[Rd] Defining an iterator
luke at stat.uiowa.edu
luke at stat.uiowa.edu
Mon Jan 26 03:32:50 CET 2009
On Sun, 25 Jan 2009, John Chambers wrote:
> It's unclear from your mail what you actually tried to do, but here are
> a few comments that may be relevant.
> The syntactic form for() is indeed implemented as a primitive
> function. Some primitives can and are used as generic functions, but
> `for` is not currently one of them.
> > setGeneric("for")
> Error in genericForPrimitive(f) :
> methods may not be defined for primitive function "for" in this
> version of R
> Allowing methods for it would be possible in a future version. This
> would be a little odd, since the syntax does not look like a function
> call. Still, it's an interesting idea, and I don't know of anything
> offhand to prevent its implementation.
I would VERY STRONGLY prefer NOT to go down this road as it would
significantly complicate code analysis and compilation at no great
benefit I can see. Allowing the current for() code to accept an
iterator object of some sort is reasonable and would not create any
issues. Figuring out what such an iterator should be is a little
harder and depends in part on whether we would want to support things
more general than vector-like objects, such infinite and mutable
> The natural interpretation would
> be for the signature of the generic to be the second argument
> (primitives don't intrinsically have argument names, so we would make
> one up, `seq` is used in the documentation, although something like
> `object` would be more suggestive).
> Your comments about coercing are unclear and you showed no examples of
> what supposedly went wrong. In fact, that approach works fine:
> > setClass("foo",representation(bar="list"))
>  "foo"
> > setAs("foo","list",function(from)from at bar)
> > xx = new("foo", bar = list(1,2,3))
> > as(xx, "list")
>  1
>  2
>  3
> > for(i in as(xx, "list")) dput(i)
> Of course, this is not exactly defining methods for the iterator, but
> would be a sensible workaround in practice.
> Along the same lines, if one asks how the underlying ideas fit naturally
> into R, as opposed to making R behave more like other languages, here's
> my take on that. The `for` operator is defined to work on vectors of
> various kinds. If a new class is supposed to be "like" a vector, then
> the two natural choices are to define a method to coerce it to a vector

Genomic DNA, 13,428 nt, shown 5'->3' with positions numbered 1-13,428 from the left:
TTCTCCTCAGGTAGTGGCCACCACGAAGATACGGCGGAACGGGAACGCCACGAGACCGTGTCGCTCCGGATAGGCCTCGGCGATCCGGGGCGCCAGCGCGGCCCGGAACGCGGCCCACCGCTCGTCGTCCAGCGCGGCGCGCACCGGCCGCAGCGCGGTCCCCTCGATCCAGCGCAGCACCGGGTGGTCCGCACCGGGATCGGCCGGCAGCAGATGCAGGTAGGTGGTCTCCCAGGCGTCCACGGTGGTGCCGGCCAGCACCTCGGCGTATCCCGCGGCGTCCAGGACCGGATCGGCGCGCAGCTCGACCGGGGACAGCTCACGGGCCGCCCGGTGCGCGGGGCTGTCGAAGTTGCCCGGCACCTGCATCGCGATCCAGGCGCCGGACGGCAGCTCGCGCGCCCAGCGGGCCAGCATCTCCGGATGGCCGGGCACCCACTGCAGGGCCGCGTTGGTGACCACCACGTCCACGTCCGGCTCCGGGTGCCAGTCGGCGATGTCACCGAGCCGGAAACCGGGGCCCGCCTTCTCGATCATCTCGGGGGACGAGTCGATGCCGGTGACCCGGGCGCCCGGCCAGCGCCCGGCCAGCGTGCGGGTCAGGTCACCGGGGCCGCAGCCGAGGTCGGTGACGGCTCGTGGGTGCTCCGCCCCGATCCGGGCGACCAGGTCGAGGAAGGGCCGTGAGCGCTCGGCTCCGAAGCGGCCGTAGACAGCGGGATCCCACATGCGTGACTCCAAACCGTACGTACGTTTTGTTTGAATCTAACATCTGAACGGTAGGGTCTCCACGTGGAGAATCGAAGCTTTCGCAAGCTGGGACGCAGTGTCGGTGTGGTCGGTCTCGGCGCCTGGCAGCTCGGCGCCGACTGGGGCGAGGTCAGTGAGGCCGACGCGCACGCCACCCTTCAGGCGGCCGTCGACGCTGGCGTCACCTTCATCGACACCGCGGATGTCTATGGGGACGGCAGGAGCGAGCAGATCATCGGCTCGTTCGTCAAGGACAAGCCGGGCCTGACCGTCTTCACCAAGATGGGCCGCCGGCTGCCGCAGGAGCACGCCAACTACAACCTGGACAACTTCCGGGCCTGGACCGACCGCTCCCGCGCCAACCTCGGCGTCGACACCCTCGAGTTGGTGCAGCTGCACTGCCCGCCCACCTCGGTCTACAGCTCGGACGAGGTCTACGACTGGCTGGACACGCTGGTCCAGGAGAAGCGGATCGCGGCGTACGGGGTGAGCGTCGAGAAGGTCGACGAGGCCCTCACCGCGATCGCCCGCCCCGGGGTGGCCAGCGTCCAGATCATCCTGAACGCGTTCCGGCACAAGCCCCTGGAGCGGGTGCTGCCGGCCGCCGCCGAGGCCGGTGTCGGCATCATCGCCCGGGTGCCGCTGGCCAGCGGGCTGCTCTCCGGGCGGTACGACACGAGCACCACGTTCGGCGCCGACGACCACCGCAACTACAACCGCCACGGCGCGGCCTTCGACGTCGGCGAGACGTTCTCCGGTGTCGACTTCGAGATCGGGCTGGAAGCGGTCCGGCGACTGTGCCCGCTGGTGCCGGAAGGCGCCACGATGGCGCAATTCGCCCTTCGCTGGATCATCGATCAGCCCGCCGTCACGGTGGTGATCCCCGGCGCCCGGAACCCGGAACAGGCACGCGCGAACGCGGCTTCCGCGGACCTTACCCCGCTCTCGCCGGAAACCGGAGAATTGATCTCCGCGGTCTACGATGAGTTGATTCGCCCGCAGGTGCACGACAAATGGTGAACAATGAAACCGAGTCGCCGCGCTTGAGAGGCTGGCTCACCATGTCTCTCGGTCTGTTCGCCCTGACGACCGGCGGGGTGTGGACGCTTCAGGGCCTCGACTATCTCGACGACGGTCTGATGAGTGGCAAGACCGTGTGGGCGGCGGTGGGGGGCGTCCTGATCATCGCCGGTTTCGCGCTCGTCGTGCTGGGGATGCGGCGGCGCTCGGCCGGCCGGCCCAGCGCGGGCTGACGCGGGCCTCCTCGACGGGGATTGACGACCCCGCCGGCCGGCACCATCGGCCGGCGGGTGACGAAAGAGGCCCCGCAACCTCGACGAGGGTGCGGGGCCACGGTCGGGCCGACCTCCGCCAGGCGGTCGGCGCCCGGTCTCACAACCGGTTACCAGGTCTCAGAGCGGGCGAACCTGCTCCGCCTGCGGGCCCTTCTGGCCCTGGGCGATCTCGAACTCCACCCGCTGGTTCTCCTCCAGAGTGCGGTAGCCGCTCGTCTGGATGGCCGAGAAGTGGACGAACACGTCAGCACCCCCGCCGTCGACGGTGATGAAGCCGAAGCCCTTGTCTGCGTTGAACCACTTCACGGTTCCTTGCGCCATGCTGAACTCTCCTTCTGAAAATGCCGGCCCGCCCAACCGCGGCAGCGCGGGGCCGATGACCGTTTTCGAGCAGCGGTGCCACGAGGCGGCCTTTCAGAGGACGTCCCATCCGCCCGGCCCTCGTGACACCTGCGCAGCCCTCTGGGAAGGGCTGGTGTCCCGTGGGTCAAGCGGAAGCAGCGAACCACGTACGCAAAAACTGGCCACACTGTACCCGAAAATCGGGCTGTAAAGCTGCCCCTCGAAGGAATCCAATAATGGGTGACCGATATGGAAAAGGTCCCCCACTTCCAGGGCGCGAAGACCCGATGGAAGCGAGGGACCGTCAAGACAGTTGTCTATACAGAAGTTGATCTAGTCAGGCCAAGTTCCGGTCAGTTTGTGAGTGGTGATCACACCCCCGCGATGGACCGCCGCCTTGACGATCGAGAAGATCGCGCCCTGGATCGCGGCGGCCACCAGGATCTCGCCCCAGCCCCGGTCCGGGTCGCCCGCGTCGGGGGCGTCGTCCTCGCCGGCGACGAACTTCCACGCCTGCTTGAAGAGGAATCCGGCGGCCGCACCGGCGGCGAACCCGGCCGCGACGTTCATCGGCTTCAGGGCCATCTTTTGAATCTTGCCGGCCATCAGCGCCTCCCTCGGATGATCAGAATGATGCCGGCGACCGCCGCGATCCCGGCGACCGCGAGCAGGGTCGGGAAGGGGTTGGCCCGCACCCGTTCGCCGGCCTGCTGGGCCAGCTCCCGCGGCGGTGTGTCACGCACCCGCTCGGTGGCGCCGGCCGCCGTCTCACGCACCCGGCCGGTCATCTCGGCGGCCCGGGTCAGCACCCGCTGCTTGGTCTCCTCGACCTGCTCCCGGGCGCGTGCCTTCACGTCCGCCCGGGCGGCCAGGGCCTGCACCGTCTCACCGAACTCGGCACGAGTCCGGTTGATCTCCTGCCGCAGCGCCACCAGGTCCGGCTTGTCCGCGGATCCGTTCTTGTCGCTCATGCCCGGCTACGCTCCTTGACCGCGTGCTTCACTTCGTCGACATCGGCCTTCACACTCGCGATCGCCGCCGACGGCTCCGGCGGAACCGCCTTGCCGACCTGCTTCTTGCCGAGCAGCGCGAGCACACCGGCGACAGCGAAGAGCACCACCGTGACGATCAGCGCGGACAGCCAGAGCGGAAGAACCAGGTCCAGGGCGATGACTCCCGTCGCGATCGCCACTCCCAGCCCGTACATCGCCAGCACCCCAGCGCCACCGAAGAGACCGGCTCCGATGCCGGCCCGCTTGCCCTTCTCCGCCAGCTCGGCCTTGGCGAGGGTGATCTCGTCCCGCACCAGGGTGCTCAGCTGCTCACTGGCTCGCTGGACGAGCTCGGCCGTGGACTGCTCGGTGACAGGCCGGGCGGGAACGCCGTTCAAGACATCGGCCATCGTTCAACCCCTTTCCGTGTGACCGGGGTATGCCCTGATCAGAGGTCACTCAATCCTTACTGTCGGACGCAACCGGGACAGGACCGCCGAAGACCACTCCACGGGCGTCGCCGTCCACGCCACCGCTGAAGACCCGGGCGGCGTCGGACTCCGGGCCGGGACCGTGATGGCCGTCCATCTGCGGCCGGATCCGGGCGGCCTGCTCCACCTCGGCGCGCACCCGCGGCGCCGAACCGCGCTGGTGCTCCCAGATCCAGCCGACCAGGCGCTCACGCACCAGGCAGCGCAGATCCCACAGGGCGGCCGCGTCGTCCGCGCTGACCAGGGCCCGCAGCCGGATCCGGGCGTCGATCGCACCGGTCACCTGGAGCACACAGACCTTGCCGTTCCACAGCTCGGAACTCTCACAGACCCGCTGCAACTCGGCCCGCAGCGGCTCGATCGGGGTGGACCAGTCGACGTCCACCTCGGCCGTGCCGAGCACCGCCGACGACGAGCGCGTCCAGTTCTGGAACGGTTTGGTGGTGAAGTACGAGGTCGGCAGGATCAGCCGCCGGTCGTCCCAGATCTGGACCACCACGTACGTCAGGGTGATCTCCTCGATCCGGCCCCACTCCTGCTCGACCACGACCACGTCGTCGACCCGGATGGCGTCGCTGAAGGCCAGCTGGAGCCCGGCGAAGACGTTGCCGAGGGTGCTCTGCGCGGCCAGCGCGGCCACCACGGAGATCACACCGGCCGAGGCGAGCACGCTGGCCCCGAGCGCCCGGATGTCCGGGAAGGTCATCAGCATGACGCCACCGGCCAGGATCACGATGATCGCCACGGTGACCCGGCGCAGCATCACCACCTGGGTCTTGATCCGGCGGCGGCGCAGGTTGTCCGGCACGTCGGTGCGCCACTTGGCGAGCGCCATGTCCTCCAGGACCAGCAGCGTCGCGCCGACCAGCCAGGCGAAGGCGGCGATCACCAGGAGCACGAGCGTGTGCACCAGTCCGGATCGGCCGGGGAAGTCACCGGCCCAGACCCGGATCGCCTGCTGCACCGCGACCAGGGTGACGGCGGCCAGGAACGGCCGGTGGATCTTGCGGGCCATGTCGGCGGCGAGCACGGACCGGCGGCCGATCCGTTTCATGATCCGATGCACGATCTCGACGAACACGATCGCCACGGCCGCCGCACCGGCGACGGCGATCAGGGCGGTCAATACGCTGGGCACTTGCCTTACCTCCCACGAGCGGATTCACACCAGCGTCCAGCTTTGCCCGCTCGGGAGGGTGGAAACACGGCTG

> (as in the example above) or to make it a subclass of "vector" (or of a
> specific vector class):
> > setClass("baz", contains = "vector")
>  "baz"
> > yy = new("baz", list(1,2,3))
> > for(i in yy) dput(i)
> Which choice works best depends on what the "real" meaning of the class
> is (there's discussion of these and other alternatives in section 9.3 of
> "Software for Data Analysis").
> John Chambers
> Stavros Macrakis wrote:
>> Inspired by Rudolf Biczok's query of Fri, Jan 23, 2009 at 1:25 AM, I
>> tried to implement iteration in a generic way using S4. (Though I am
>> admittedly still struggling with learning S4.)
>>  "foo"
>> Given this, I would not expect for(i in x)... to work, since R has no
>> way of knowing that x at bar should be used as is. What would it do if
>> the representation included two lists? What if list(1,2,3) is used by
>> the class foo to represent something else?
>> But I did hope that I could put in place some definitions so that the
>> *class* could define an iterator.
>> First I tried overloading `for` to allow the definition of iterator
>> classes, but as a primitive function, `for` cannot be overloaded.
>> Then I tried to see how the Containers package handles iterators:
>>> ah = MaxHeap(); ah$insert(3)
>>> for (i in ah) print(i)
>>  NA
>>  NA
>> Bit it appears that the Containers package's Iterators don't interface
>> with R's `for` or type conversion system.
>> So I gave up on iterators, but thought I'd try automatic conversion to lists.
>> So I defined an automatic conversion from foo to list, since `for`'s
>> seq argument is specified as "An expression evaluating to a vector
>> (including a list...)":
>> setAs("foo","list",function(from)from at bar)
>> This and various variants (using "numeric" or "vector" instead of
>> "list") all give errors. Is there perhaps some 'sequence' superclass
>> that I am ignorant of?
>> I *was* able to overload lapply:
>>> setMethod("lapply","foo",function(X,FUN,...) lapply(X at bar,FUN,...))
>>> lapply(x,dput); NULL
>> but of course that doesn't affect `for` and other places that expect sequences.
>> Is there in fact some generic way to handle define iterators or
>> abstract sequences in R?
>> R-devel at r-project.org mailing list
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> R-devel at r-project.org mailing list
Chair, Statistics and Actuarial Science
Ralph E. Wareham Professor of Mathematical Sciences
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